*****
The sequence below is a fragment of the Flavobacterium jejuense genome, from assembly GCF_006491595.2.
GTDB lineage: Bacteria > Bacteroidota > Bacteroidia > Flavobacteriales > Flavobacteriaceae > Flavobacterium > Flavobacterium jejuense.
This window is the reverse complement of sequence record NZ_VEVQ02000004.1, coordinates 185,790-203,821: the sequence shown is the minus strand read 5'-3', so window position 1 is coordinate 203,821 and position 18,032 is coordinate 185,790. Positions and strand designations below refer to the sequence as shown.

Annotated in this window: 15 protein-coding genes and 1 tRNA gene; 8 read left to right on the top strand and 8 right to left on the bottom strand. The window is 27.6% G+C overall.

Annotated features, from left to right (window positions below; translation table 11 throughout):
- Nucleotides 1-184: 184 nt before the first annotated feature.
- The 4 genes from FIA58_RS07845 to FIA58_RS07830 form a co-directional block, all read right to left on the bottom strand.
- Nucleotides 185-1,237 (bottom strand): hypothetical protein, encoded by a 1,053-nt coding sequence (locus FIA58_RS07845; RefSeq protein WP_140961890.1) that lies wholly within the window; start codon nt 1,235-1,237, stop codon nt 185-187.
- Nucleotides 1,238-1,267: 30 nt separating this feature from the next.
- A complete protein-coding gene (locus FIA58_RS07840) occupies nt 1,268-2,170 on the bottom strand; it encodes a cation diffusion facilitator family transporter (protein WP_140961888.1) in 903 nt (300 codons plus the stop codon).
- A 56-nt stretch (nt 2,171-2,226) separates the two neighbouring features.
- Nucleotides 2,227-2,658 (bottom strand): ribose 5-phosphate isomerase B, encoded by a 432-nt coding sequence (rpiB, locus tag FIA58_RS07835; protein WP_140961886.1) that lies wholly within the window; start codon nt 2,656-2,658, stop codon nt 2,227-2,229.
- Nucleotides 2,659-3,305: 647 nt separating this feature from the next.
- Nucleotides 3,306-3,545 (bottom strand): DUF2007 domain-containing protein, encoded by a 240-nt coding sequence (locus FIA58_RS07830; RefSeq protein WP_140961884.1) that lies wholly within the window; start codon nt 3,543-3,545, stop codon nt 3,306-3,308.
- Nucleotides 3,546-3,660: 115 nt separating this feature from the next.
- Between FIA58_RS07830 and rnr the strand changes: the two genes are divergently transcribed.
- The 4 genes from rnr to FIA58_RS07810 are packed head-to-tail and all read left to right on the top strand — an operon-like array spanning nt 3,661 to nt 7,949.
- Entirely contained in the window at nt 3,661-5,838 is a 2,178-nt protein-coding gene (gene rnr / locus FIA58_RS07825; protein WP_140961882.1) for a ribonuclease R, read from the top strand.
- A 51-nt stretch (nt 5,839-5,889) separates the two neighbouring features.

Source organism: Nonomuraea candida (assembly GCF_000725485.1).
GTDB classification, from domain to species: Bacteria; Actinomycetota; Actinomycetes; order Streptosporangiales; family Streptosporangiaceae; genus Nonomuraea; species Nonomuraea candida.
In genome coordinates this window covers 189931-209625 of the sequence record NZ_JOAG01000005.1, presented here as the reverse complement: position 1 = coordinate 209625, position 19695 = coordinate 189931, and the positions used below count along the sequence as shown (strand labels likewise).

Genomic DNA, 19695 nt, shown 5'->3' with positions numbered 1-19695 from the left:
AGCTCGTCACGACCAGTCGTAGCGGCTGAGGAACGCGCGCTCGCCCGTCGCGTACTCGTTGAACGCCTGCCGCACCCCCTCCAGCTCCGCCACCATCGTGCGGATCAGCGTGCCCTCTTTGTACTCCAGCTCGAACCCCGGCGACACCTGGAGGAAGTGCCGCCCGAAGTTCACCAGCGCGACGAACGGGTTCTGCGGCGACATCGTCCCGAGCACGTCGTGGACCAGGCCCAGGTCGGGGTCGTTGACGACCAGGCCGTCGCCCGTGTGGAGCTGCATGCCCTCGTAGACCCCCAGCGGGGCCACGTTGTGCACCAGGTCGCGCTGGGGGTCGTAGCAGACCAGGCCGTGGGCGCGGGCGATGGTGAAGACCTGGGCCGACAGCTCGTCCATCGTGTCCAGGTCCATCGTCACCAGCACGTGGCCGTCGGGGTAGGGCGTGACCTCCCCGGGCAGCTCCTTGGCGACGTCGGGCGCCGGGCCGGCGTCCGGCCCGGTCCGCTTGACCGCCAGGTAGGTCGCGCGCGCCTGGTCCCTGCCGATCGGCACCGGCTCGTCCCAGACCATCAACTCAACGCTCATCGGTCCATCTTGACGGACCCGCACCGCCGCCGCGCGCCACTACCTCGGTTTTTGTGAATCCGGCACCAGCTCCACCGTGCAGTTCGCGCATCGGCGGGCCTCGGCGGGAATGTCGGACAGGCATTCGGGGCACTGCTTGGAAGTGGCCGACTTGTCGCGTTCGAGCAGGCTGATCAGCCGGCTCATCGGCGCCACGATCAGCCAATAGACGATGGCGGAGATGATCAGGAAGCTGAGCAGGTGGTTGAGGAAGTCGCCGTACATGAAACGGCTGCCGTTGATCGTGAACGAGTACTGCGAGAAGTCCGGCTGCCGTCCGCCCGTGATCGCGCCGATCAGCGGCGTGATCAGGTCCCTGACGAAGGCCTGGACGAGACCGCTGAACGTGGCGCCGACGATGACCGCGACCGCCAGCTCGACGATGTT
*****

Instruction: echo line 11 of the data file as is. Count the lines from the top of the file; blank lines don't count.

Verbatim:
- A 56-nt stretch (nt 2,171-2,226) separates the two neighbouring features.